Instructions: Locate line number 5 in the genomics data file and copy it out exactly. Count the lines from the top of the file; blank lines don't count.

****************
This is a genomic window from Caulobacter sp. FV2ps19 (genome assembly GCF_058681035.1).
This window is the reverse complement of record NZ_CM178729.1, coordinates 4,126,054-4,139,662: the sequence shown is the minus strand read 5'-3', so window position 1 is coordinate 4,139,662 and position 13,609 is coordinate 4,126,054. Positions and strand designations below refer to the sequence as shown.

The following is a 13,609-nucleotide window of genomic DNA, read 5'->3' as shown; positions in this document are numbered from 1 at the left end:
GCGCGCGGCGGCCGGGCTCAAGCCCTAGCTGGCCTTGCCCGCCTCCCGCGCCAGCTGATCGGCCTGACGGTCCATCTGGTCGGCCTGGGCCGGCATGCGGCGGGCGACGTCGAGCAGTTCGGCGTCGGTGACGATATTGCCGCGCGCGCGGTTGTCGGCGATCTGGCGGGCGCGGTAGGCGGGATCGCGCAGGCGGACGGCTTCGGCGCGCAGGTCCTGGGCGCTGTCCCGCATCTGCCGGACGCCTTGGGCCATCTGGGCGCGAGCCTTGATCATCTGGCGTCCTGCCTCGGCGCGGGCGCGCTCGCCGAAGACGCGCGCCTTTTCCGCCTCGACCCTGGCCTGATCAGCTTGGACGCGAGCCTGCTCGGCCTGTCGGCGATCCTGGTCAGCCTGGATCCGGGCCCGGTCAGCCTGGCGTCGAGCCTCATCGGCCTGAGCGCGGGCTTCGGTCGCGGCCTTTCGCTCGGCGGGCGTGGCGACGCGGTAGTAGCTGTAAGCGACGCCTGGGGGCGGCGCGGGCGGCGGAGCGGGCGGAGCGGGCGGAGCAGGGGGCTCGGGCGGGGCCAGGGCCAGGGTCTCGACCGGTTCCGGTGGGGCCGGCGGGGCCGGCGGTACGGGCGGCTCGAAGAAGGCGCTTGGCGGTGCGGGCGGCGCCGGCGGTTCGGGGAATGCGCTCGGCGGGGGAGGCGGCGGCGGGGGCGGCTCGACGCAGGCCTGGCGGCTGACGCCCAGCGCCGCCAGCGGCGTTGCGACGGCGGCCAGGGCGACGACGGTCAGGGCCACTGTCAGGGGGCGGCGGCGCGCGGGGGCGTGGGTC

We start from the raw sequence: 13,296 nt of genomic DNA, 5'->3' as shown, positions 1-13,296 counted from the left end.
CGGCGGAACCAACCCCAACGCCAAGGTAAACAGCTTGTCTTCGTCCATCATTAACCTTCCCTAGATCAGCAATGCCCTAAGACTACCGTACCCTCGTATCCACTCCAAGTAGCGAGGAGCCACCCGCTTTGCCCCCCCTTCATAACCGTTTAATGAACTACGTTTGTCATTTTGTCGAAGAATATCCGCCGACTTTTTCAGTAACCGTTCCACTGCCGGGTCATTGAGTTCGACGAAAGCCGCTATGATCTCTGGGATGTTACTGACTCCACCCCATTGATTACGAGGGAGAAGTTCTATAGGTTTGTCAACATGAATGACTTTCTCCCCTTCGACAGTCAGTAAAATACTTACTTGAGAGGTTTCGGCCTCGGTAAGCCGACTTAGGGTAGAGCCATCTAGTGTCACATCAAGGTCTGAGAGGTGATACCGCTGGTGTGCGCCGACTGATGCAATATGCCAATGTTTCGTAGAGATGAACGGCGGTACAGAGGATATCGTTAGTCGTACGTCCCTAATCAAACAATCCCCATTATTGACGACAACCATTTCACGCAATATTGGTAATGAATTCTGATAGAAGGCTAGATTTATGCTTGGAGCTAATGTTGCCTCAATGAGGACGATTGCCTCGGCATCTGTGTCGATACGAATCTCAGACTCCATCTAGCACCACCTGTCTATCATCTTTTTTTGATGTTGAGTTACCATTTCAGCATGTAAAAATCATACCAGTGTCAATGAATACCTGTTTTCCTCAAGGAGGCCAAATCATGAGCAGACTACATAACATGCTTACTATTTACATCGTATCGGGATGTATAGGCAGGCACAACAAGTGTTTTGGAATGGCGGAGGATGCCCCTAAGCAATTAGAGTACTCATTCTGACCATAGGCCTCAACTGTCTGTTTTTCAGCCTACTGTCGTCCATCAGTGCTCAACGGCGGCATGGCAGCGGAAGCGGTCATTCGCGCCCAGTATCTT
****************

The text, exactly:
We start from the raw sequence: 13,296 nt of genomic DNA, 5'->3' as shown, positions 1-13,296 counted from the left end.